Soap in the late 1800s represented more than the physical aspect of “getting clean.” The Victorian idea of cleanliness became tied to the concept of imperialism and Victorian superiority. Many Victorians, as it is well known, felt superior to the people they colonized (from Africans and Indians to Indigenous communities in Canada). Victorians also came to associate whiteness with cleanliness and blackness with dirtiness – a notion co-opted rather successfully by soap manufacturers in racialized advertisements. Take for example an advertisement for Pears’ Soap:

Source: https://commons.wikimedia.org/wiki/File:Pears-1884.jpg

Source: https://commons.wikimedia.org/wiki/File:Pears-1884.jpg

This ad plays on the themes of imperialism and racial stereotypes that were common to the Victorian era. In the image to the left you have an African child being placed into a tub and about to be washed with Pears’ Soap, which is held in the hand of the white child. In the next image, the African child no longer has black skin. The child has been scrubbed clean of its “dirtiness” and has thus been “civilized” (or so it is implied). As the ad reads, “I have found PEARS’ SOAP matchless for the Hands and Complexion.” This rather horrific advertisement plays on the Victorian mission to “civilize” colonized peoples.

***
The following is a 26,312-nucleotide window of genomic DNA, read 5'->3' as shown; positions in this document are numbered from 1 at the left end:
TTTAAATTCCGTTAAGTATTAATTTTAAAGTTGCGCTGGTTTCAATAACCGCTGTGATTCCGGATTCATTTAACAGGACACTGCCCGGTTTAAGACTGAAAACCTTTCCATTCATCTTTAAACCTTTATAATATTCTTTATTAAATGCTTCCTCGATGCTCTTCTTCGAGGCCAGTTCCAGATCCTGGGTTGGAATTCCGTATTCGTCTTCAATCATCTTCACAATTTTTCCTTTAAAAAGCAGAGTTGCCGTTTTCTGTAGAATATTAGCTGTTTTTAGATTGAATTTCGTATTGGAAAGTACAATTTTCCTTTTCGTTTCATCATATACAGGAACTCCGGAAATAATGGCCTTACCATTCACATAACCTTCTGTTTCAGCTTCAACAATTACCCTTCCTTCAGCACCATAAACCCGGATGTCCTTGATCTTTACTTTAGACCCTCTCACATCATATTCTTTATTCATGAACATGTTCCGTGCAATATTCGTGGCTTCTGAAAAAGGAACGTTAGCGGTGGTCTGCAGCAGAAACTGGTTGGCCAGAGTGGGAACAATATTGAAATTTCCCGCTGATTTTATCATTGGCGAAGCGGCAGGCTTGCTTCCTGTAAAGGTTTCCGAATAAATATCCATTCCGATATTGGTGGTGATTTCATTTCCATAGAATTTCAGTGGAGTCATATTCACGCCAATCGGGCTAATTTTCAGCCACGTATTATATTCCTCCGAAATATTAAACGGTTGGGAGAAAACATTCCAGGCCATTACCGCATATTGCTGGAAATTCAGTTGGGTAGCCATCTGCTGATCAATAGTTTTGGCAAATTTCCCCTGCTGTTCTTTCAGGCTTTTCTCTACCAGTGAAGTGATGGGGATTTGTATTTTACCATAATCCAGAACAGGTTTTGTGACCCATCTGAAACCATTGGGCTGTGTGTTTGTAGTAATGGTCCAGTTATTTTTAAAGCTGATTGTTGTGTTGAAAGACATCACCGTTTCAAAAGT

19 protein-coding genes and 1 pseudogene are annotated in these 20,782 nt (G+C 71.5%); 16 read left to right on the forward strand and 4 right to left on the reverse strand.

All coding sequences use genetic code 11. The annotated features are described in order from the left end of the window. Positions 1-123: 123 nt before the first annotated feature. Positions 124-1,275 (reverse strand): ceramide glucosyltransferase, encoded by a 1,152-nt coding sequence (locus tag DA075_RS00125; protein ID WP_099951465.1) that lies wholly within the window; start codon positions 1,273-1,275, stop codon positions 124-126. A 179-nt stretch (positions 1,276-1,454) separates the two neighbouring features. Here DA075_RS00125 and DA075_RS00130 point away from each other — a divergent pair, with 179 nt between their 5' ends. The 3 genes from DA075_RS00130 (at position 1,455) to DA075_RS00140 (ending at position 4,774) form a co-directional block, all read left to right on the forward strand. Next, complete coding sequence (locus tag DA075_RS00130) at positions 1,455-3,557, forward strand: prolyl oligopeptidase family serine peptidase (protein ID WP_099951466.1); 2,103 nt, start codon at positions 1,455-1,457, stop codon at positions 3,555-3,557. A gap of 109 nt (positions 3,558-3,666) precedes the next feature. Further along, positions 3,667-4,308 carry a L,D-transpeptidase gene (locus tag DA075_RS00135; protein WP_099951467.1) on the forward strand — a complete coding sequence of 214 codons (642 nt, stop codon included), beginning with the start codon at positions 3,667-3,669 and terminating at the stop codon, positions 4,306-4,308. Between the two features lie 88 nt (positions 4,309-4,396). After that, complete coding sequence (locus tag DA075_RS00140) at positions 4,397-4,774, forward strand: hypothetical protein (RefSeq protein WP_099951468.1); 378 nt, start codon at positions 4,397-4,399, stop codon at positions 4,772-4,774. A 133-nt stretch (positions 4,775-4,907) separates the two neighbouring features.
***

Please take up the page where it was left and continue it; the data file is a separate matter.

At Dalnavert, the laundry soap on display is “Gold Dust Washing Powder.” “Gold Dust” was an American soap, manufactured by the N.K. Fairbank Company in Chicago. This company had factories in both North America and Europe. According to The New York Times (March 17, 1895), this soap was the leading washing powder at the time. It is only fitting then that a box of it lies in the laundry room at Dalnavert.